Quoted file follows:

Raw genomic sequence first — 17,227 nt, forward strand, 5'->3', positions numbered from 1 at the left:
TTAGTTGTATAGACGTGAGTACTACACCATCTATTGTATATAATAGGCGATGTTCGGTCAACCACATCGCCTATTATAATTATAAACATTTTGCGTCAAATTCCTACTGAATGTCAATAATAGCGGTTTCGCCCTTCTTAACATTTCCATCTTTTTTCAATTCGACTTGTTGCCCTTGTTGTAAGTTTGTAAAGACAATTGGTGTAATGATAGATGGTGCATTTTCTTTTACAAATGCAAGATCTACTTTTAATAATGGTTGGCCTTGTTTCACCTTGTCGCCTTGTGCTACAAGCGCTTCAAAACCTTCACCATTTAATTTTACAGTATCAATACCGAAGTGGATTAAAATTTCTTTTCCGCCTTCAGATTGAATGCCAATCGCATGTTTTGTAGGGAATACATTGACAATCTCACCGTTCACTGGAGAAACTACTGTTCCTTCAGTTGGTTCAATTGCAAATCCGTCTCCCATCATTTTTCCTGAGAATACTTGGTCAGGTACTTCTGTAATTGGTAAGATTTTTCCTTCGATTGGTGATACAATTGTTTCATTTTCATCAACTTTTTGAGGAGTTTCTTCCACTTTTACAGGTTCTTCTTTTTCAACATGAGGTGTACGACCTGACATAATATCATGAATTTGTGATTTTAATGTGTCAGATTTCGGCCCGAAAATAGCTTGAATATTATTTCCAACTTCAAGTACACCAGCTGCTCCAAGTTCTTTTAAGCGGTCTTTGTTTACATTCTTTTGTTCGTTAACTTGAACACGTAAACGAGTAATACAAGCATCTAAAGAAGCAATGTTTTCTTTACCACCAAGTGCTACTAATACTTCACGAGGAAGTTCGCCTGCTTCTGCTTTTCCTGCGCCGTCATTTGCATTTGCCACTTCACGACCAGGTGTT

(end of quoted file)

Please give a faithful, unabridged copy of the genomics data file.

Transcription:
Raw genomic sequence first — 17,227 nt, forward strand, 5'->3', positions numbered from 1 at the left:
TTAGTTGTATAGACGTGAGTACTACACCATCTATTGTATATAATAGGCGATGTTCGGTCAACCACATCGCCTATTATAATTATAAACATTTTGCGTCAAATTCCTACTGAATGTCAATAATAGCGGTTTCGCCCTTCTTAACATTTCCATCTTTTTTCAATTCGACTTGTTGCCCTTGTTGTAAGTTTGTAAAGACAATTGGTGTAATGATAGATGGTGCATTTTCTTTTACAAATGCAAGATCTACTTTTAATAATGGTTGGCCTTGTTTCACCTTGTCGCCTTGTGCTACAAGCGCTTCAAAACCTTCACCATTTAATTTTACAGTATCAATACCGAAGTGGATTAAAATTTCTTTTCCGCCTTCAGATTGAATGCCAATCGCATGTTTTGTAGGGAATACATTGACAATCTCACCGTTCACTGGAGAAACTACTGTTCCTTCAGTTGGTTCAATTGCAAATCCGTCTCCCATCATTTTTCCTGAGAATACTTGGTCAGGTACTTCTGTAATTGGTAAGATTTTTCCTTCGATTGGTGATACAATTGTTTCATTTTCATCAACTTTTTGAGGAGTTTCTTCCACTTTTACAGGTTCTTCTTTTTCAACATGAGGTGTACGACCTGACATAATATCATGAATTTGTGATTTTAATGTGTCAGATTTCGGCCCGAAAATAGCTTGAATATTATTTCCAACTTCAAGTACACCAGCTGCTCCAAGTTCTTTTAAGCGGTCTTTGTTTACATTCTTTTGTTCGTTAACTTGAACACGTAAACGAGTAATACAAGCATCTAAAGAAGCAATGTTTTCTTTACCACCAAGTGCTACTAATACTTCACGAGGAAGTTCGCCTGCTTCTGCTTTTCCTGCGCCGTCATTTGCATTTGCCACTTCACGACCAGGTGTT